Source: Time and Watches

Hands-On: Cartier Santos-Dumont Rewind Watch

The aforementioned Santos-Dumont Rewind deserves a closer look and gets a special shout-out from ABTW’s Mike Razak. Continuing the bonanza of platinum watch releases seen at this year’s Watches And Wonders show, the backward-running Rewind is a diminutively sized watch that at first glance, belies its rarity. With just 200 pieces made, every aspect of the watch seems like it was designed to be understated and maybe a little bit sly. From the dial that requires eagle eyes to notice, to the signed caseback that almost nobody will ever see, the Rewind is full of details intended to be overlooked.

Source: aBlogtoWatch

First Look The Raymond Weil Millesime Automatic Chronograph

One of the more surprising watches of the past twelve months, the Millesime came out of seemingly nowhere to win the GPHG Challenge prize in 2023. Predictably (and probably wisely) Raymond Weil has chosen to build on that success by introducing new models to the collection. In a clue that the brand was just as surprised by the Millesime’s success as everyone else, RW’s contribution at the Watches And Wonders show consisted mostly of press releases announcing these new iterations without much in the way of metal. Now, the automatic chronograph has emerged, first seen by Monochrome.

Source: Monochrome

Jaeger-LeCoultre Duometre Line Reemerges with Authority

To mix sports metaphors, there’s coming out swinging, and there’s coming out swinging for the fences. The re-launched Duometre line from JLC does the latter. One of the more profound releases in April, the collection offers gorgeous movements and even more impressive dials in several luxury flavors including a moonphase, moonphase chronograph, and the show-stopping Heliotourbillon that looks like a Da Vinci fever dream. Dual barrels carry 50 hours of power reserve… each.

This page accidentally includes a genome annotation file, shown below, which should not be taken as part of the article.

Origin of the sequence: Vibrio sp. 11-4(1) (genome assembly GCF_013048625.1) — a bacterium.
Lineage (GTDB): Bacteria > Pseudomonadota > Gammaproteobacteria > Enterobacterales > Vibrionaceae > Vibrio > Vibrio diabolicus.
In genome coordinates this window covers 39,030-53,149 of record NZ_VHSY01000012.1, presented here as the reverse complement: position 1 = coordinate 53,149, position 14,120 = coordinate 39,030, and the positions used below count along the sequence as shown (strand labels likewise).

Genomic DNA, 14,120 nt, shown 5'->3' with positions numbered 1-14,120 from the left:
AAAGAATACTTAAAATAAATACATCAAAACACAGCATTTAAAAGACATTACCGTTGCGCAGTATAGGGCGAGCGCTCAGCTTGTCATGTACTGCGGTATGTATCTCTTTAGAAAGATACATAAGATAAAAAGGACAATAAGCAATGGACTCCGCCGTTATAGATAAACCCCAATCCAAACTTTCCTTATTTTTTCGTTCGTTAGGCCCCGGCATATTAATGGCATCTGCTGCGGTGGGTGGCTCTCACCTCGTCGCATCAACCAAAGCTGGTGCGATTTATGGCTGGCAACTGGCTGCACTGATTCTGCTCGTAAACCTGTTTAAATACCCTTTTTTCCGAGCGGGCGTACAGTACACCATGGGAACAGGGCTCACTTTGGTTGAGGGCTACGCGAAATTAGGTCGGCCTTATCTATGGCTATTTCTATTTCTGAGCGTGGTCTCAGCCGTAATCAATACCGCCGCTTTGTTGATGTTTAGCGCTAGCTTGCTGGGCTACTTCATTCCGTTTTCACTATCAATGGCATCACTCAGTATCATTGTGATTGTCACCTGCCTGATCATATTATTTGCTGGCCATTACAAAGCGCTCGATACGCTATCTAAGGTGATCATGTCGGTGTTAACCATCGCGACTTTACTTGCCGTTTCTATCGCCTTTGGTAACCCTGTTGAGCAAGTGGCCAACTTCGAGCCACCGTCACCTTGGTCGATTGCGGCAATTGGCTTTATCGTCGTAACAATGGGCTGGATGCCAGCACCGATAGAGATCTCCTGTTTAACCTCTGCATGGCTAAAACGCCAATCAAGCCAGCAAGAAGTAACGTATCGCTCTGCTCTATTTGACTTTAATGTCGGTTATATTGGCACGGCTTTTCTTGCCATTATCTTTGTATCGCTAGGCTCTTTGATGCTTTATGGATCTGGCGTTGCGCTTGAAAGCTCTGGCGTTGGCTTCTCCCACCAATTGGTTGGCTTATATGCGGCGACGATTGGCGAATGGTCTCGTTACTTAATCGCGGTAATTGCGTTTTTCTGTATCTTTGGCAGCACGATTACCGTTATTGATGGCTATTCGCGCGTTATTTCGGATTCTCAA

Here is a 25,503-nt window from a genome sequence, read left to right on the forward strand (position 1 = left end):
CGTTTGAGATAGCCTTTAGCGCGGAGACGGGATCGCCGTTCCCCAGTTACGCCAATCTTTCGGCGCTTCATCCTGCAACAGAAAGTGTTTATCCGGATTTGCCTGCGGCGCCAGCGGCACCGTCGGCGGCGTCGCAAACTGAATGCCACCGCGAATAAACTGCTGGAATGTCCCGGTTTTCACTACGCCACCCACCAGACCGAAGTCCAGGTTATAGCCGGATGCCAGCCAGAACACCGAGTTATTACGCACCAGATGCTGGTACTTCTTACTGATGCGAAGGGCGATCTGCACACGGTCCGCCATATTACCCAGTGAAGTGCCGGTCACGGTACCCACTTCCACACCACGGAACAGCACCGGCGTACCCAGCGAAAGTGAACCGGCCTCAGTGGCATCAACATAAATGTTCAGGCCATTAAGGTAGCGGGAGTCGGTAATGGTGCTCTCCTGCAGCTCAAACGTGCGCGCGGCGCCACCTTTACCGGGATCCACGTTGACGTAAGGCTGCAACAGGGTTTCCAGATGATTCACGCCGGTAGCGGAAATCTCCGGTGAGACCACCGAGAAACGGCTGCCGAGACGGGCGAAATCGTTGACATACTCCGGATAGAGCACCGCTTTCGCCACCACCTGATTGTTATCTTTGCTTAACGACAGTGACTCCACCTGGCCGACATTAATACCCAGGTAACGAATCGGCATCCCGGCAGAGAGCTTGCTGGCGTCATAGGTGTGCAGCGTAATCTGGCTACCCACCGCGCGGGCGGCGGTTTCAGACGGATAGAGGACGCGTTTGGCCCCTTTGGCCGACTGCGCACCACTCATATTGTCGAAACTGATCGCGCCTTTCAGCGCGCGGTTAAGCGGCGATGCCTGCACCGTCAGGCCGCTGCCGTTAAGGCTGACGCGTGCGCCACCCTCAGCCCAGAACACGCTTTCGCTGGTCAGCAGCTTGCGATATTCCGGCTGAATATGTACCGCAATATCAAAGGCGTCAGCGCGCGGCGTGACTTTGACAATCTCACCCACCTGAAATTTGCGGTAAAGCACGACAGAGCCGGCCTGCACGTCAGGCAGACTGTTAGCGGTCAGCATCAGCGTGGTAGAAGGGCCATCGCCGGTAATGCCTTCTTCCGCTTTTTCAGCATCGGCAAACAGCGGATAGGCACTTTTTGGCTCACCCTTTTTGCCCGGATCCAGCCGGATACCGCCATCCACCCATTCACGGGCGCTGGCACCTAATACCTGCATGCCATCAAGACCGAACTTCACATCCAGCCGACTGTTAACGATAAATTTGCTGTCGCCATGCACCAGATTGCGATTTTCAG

Source: aBlogtoWatch

Michael Jordan’s £1.2 Million Watch Is An Ultra-Rare Slam Dunk

While we’ve covered Purnell watches on the aBlogtoWatch, it’s fair to say the brand is far from a household name. So it was with mild surprise this week when we noticed Purnell pop up in a somewhat unexpected place: on Michael Jordan’s wrist as he celebrated his NASCAR team’s win at the GEICO 500. While Occam’s Razor tells us it’s nothing more than a dime-a-dozen paid partnership, it’s striking that a figure of Jordan’s profile would choose to forgo one of the heavy-hitting brands like Richard Mille or Rolex. Whatever the nature of the Purnell-Jordan relationship, the blue sapphire double tourbillon is a flex befitting His Airness.

Source: GQ

Bulova Brings Its Precisionist Movement To The Marine Star

Looking ahead by looking back? The Marine Star has been around for a while. So has Bulova’s “Precisionist” movement. In April, Bulova announced it was bringing its high-accuracy, high-frequency quartz caliber to its diver lineup and while this news mostly flew under the radar, we perked up. Lunar Pilot and Jet Star notwithstanding, the Precisionist movement has languished inside watches whose designs, frankly, are not befitting of its capabilities. With its spring drive-like sweeping seconds hand and no-fuss quartz functionality, putting the Precisionist into more watches is a step in the right direction.

Source: Worn & Wound